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Rapid Inactivation In Vitro of SARS-CoV-2 in Saliva by Black Tea and Green Tea.
Ohgitani, Eriko; Shin-Ya, Masaharu; Ichitani, Masaki; Kobayashi, Makoto; Takihara, Takanobu; Kawamoto, Masaya; Kinugasa, Hitoshi; Mazda, Osam.
  • Ohgitani E; Department of Immunology, Kyoto Prefectural University of Medicine, Kamigyo, Kyoto 602-8566, Japan.
  • Shin-Ya M; Department of Immunology, Kyoto Prefectural University of Medicine, Kamigyo, Kyoto 602-8566, Japan.
  • Ichitani M; Central Research Institute, ITO EN, Ltd., Makinohara, Shizuoka 421-0516, Japan.
  • Kobayashi M; Central Research Institute, ITO EN, Ltd., Makinohara, Shizuoka 421-0516, Japan.
  • Takihara T; Central Research Institute, ITO EN, Ltd., Makinohara, Shizuoka 421-0516, Japan.
  • Kawamoto M; Department of Immunology, Kyoto Prefectural University of Medicine, Kamigyo, Kyoto 602-8566, Japan.
  • Kinugasa H; Central Research Institute, ITO EN, Ltd., Makinohara, Shizuoka 421-0516, Japan.
  • Mazda O; Department of Immunology, Kyoto Prefectural University of Medicine, Kamigyo, Kyoto 602-8566, Japan.
Pathogens ; 10(6)2021 Jun 08.
Article in English | MEDLINE | ID: covidwho-1264502
Preprint
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ABSTRACT
Saliva plays major roles in the human-to-human transmission of SARS-CoV-2. If the virus in saliva in SARS-CoV-2-infected individuals can be rapidly and efficiently inactivated by a beverage, the ingestion of the beverage may attenuate the spread of virus infection within a population. Recently, we reported that SARS-CoV-2 was significantly inactivated by treatment with black tea, green tea, roasted green tea and oolong tea, as well as their constituents, (-) epigallocatechin gallate (EGCG), theasinensin A (TSA), and galloylated theaflavins. However, it remains unclear to what extent tea inactivates the virus present in saliva, because saliva contains various proteins, nitrogenous products, electrolytes, and so on, which could influence the antivirus effect of tea. Here, we assessed whether tea inactivated the SARS-CoV-2 which was added in human saliva. A virus was added in healthy human saliva in vitro, and after treatment with black tea or green tea, the infectivity of the virus was evaluated by TCID50 assays. The virus titer fell below the detectable level or less than 1/100 after treatment with black tea or green tea for 10 s. The black tea-treated virus less remarkably replicated in cells compared with the untreated virus. These findings suggest the possibility that the ingestion of tea may inactivate SARS-CoV-2 in saliva in infected individuals, although clinical studies are required to determine the intensity and duration of the anti-viral effect of tea in saliva in humans.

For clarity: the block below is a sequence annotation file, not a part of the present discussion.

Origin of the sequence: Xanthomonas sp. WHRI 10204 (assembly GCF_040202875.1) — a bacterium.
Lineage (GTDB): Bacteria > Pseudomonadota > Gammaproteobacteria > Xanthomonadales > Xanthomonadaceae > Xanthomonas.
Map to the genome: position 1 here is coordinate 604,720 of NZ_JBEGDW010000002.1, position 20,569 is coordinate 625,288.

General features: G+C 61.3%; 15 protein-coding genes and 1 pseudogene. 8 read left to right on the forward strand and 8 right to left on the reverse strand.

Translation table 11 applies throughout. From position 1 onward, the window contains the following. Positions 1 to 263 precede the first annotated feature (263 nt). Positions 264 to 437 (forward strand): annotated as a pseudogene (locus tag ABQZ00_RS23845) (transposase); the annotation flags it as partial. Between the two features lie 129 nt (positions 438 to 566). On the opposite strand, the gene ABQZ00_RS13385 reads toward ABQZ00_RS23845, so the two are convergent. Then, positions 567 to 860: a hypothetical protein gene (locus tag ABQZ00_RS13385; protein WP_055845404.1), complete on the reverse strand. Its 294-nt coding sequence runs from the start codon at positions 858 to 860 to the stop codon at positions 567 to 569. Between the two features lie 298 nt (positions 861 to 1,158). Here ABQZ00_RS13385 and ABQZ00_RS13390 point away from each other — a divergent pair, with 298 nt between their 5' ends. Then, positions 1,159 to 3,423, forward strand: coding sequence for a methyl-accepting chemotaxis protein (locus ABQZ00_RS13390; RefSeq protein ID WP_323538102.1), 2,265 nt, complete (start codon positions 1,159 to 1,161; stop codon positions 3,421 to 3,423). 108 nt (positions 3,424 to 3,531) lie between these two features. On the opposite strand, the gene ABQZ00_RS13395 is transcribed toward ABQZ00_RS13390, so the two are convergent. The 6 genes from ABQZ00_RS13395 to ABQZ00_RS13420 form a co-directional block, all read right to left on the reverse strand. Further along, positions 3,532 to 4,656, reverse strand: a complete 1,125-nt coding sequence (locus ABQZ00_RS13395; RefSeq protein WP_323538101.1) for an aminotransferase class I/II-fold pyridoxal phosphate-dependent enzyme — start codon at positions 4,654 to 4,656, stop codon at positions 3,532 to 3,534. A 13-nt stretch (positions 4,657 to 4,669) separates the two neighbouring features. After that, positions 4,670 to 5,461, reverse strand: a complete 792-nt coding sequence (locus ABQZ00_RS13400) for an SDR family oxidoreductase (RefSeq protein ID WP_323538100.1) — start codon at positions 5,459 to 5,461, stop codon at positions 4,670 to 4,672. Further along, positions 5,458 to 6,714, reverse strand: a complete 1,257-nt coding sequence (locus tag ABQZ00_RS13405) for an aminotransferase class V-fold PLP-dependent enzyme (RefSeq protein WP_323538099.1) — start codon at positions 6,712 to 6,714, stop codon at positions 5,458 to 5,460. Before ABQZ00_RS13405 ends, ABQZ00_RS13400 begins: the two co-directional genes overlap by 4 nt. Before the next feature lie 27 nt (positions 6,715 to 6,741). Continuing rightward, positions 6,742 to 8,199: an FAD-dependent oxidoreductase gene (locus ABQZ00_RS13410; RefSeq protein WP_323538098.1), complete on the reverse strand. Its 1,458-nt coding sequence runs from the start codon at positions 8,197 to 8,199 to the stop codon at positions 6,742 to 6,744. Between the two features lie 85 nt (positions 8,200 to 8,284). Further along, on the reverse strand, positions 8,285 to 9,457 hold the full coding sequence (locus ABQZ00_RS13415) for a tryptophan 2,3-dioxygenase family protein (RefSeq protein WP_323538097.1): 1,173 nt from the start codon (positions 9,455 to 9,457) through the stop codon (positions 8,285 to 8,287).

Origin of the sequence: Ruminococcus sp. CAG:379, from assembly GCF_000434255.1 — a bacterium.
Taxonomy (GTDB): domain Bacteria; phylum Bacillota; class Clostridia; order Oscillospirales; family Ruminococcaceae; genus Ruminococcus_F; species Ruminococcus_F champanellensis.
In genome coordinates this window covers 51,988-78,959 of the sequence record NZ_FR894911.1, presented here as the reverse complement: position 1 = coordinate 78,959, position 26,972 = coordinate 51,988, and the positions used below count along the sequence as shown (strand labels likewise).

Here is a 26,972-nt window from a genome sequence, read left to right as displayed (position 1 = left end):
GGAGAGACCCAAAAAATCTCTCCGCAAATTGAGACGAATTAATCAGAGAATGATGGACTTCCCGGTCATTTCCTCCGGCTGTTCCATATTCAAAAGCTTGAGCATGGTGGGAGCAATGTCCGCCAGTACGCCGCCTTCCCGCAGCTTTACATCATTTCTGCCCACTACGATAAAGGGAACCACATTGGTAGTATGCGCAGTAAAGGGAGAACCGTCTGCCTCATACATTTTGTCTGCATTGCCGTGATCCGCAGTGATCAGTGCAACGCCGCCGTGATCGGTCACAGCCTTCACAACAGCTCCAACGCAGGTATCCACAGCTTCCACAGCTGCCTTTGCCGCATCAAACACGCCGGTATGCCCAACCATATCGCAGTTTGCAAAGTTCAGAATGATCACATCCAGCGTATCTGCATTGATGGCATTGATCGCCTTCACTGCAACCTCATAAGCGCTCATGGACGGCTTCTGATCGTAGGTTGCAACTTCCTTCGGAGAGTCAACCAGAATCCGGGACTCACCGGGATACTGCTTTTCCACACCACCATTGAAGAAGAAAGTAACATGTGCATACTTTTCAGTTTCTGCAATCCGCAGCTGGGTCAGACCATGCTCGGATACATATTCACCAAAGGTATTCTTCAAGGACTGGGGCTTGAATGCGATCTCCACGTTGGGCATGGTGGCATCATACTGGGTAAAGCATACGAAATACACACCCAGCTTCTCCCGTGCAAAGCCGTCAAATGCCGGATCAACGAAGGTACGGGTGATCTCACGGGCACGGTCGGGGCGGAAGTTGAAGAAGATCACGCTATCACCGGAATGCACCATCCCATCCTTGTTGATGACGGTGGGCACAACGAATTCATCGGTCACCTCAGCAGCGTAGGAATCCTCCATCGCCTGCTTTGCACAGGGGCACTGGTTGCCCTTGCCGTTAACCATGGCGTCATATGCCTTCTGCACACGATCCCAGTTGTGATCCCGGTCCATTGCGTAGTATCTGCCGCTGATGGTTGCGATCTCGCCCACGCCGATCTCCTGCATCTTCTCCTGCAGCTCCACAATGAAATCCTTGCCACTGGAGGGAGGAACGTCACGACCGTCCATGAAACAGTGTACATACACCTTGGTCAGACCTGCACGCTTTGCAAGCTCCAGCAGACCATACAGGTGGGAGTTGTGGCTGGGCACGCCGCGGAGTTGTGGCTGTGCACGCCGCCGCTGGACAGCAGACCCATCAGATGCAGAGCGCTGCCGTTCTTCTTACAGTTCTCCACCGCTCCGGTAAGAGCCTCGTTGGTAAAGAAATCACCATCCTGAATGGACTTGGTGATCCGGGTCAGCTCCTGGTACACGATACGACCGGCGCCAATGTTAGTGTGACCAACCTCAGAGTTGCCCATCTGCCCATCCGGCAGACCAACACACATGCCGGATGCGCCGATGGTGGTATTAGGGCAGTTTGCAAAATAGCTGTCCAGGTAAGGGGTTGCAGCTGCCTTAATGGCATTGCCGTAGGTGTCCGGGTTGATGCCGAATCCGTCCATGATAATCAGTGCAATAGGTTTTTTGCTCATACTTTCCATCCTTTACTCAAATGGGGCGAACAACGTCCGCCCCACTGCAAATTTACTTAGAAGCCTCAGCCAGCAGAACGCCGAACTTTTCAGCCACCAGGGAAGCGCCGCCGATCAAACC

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Full text: Available Collection: International databases Database: MEDLINE Language: English Year: 2021 Document Type: Article Affiliation country: Pathogens10060721

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Full text: Available Collection: International databases Database: MEDLINE Language: English Year: 2021 Document Type: Article Affiliation country: Pathogens10060721